I wish I had put some thought into how my credit score was going to affect me buying a home. Even before real estate investing, when my husband and I bought our first home, my credit score was not all that great. I was living for the moment. I was living well, but I was not building wealth. I didn’t even think about it. No one ever told me. The mortgage that we got on our first house, I feel like I’m still paying for the mistakes that I made in college. Your interest rates, your debt-to-income ratio, and your credit score are one of those things. I feel like we could’ve gotten a better rate if you think about the money I’m paying over time because of that rate. I always joke about the last credit card I had with J Crew’s credit card. There’s a piece of clothing that I will never get rid of from that time in my life because I feel like it’s the most expensive piece of clothing I own because I’m still paying for it. You’re going to bury me in this blazer because that mortgage we have on that house is a direct relation to the credit card that I had and I abused.

Did you try to refinance?

It’s not that bad but no, I haven’t. We will soon because there’s a whole bunch of new development and we have good equity in it.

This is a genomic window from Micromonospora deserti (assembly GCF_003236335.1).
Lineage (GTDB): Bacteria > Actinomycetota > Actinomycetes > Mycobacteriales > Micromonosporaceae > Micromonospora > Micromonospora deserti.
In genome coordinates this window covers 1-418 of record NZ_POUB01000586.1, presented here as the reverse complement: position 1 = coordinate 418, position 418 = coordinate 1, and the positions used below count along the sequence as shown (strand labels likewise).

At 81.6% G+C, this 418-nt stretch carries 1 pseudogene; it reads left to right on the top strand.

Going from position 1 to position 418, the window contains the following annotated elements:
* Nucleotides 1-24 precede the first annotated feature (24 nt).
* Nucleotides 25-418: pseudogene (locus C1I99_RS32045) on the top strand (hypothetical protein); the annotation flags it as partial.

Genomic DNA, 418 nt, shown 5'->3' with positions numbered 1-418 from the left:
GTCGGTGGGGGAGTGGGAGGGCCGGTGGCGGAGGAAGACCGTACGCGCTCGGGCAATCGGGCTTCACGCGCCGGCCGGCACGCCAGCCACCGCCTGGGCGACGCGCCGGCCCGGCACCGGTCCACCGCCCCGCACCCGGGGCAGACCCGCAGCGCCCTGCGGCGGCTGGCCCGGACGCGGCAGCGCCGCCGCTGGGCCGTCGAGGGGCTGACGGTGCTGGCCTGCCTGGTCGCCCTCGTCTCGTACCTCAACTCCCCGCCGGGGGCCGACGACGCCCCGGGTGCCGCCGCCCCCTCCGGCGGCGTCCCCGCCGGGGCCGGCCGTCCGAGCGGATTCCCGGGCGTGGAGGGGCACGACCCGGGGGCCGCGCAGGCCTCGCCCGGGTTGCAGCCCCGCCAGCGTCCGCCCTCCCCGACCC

When did you purchase it?

The rates were low in general.

They were. We’re thinking about instead of refinancing, we’ll be doing a heat lock or do a rent to own and sell it to the tenant. Either way, we’re going to come out good because it was a short sale. My husband used VA loans and we didn’t even have a down payment. There were some good things about it too. I’m being extreme about getting buried in that blazer but no one told me.

You did better than an FHA loan. You’ve got a VA loan.

REIG Kendra | Real Estate Side Hustle

Rich Dad Poor Dad: What the Rich Teach Their Kids About Money That the Poor and Middle Class Do Not!

That was for the first house.

Do you mean the owner-occupied?


It’s not your own, it’s other properties. It’s important. When you’re doing 1 to 4, your credit is crucial. When you get into commercial properties, it’s not quite as important, but it’s still helpful to have great credit. Before we go into the trinity, what’s the best way for people to reach you and find out more about what you do?